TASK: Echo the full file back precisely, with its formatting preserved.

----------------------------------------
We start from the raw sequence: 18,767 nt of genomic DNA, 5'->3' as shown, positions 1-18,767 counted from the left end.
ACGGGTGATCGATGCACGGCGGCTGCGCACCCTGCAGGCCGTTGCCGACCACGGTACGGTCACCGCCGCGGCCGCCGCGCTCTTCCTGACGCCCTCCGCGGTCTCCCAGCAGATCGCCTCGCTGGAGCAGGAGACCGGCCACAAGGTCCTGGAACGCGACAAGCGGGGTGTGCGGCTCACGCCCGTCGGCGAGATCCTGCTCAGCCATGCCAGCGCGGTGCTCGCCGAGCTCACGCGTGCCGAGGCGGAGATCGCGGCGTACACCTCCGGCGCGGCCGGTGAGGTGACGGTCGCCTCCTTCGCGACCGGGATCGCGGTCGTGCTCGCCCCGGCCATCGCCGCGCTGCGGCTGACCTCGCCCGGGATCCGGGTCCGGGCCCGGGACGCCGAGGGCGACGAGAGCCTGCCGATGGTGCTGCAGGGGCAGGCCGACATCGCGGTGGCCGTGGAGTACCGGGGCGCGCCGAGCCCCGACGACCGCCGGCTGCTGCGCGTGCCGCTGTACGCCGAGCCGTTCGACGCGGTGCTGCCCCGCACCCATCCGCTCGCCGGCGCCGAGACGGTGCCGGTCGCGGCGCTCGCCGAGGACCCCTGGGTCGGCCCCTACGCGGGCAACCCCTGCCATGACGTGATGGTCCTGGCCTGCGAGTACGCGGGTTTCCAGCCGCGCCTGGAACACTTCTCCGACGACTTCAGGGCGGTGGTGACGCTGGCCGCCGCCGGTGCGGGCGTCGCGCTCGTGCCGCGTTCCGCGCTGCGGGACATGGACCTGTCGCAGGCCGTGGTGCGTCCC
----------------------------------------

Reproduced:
We start from the raw sequence: 18,767 nt of genomic DNA, 5'->3' as shown, positions 1-18,767 counted from the left end.
ACGGGTGATCGATGCACGGCGGCTGCGCACCCTGCAGGCCGTTGCCGACCACGGTACGGTCACCGCCGCGGCCGCCGCGCTCTTCCTGACGCCCTCCGCGGTCTCCCAGCAGATCGCCTCGCTGGAGCAGGAGACCGGCCACAAGGTCCTGGAACGCGACAAGCGGGGTGTGCGGCTCACGCCCGTCGGCGAGATCCTGCTCAGCCATGCCAGCGCGGTGCTCGCCGAGCTCACGCGTGCCGAGGCGGAGATCGCGGCGTACACCTCCGGCGCGGCCGGTGAGGTGACGGTCGCCTCCTTCGCGACCGGGATCGCGGTCGTGCTCGCCCCGGCCATCGCCGCGCTGCGGCTGACCTCGCCCGGGATCCGGGTCCGGGCCCGGGACGCCGAGGGCGACGAGAGCCTGCCGATGGTGCTGCAGGGGCAGGCCGACATCGCGGTGGCCGTGGAGTACCGGGGCGCGCCGAGCCCCGACGACCGCCGGCTGCTGCGCGTGCCGCTGTACGCCGAGCCGTTCGACGCGGTGCTGCCCCGCACCCATCCGCTCGCCGGCGCCGAGACGGTGCCGGTCGCGGCGCTCGCCGAGGACCCCTGGGTCGGCCCCTACGCGGGCAACCCCTGCCATGACGTGATGGTCCTGGCCTGCGAGTACGCGGGTTTCCAGCCGCGCCTGGAACACTTCTCCGACGACTTCAGGGCGGTGGTGACGCTGGCCGCCGCCGGTGCGGGCGTCGCGCTCGTGCCGCGTTCCGCGCTGCGGGACATGGACCTGTCGCAGGCCGTGGTGCGTCCC